US uses sanction as a tool in fighting corruption: Nephew

Richard Nephew

The US state department's coordinator for global anti-corruption efforts Richard Nephew has said the US uses sanctions as a tool for curbing corruption. 

Foreign secretary Masud Bin Momen on Monday told journalists that Nephew made the remark while meeting him at the Foreign Service Academy in the capital Dhaka.

Richard Nephew held a meeting with a delegation of civil society on Monday, the second day of his visit in Bangladesh. Later he met the foreign secretary.

Asked about the meeting, the foreign secretary told journalists that the ministry explained to the US delegation how it deals with corruption issues. Bangladesh also informed the US delegation on how it maintains its obligations to international conventions relating to corruption.

Also, the US delegation has been apprised of how the ministry works in coordination with the Anti-Corruption Commission and Bangladesh Financial Intelligence Unit (BFIU).

Meanwhile, the US delegation led by Nephew has invited Bangladesh to attend the 20th anniversary of the UN Convention Against Corruption in Atlanta in December this year. The US will seek fresh commitment from countries on combating corruption during the convention.

“Bangladesh is involved with several international initiatives relating to curbing corruption. We told them that we have mutual legal assistance with different countries in fighting corruption but we don’t get the necessary response from all countries in this regard. For example we didn’t get assistance from Switzerland recently. We want all to cooperate in this issue,” Masud Bin Momen said.

Asked if any concern was raised at the meeting over money laundering from Bangladesh, the foreign secretary said the issue was discussed as money laundering is a part of corruption.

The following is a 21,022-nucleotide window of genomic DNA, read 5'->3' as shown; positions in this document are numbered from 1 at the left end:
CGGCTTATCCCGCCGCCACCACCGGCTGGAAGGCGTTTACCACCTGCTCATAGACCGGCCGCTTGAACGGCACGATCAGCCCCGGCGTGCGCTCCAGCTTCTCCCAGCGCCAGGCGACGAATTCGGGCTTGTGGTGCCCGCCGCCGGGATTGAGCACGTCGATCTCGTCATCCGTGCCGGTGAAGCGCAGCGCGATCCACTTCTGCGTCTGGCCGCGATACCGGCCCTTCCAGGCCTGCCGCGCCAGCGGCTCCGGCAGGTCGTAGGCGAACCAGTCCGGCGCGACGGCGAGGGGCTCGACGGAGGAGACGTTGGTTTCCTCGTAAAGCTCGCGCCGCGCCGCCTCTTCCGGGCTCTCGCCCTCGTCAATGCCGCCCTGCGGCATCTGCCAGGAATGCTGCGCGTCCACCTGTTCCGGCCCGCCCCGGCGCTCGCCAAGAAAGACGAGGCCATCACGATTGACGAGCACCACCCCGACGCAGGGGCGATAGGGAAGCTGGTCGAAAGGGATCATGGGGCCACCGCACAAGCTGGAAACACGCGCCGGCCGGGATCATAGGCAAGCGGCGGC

In reply to a question that if Bangladesh sought assistance regarding recovering laundered money from the US, the foreign secretary said the focus should be on preventing further money laundering and bringing back the laundered money is a subsequent step. Also, all the money sent abroad may not be of illegitimate origin but it should be reviewed as to how the money was funneled.  

When asked about a media report that the US is going to impose sections on 11 Bangladeshi individuals, the foreign secretary said there was no discussion on this specific issue. However, as Richard Nephew himself was involved with sanction-related activities, he said the sanction is a tool to curb corruption. But the US delegation did not discuss anything on sanction on any specific country or individual.

Meeting with civil society

Richard Nephew asked the civil society members as to how can anti-corruption activities be intensified and money laundering be curbed. He also inquired about the relevant laws, what role can civil society play in curbing corruption and how effective is the practice of accountability in the existing democratic system.

Center for Policy Dialogue’s (CPD) distinguished fellow Debapriya Bhattacharya told Prothom Alo, “I’ve told the meeting that there is an anti-corruption organisation here but it is not effective. There are laws to curb corruption which don’t get implemented. Also, the voice of the general people is thin. The anti-corruption mechanism is weak due to absence of overall democratic accountability.  On the other hand, the United States has many laws and regulations on anti-corruption, anti-tax evasion and money laundering as a member of the OECD. But we do not see them being effective in case of money laundering from Bangladesh. This makes us suspect that the US economy is covertly benefiting from money laundering.”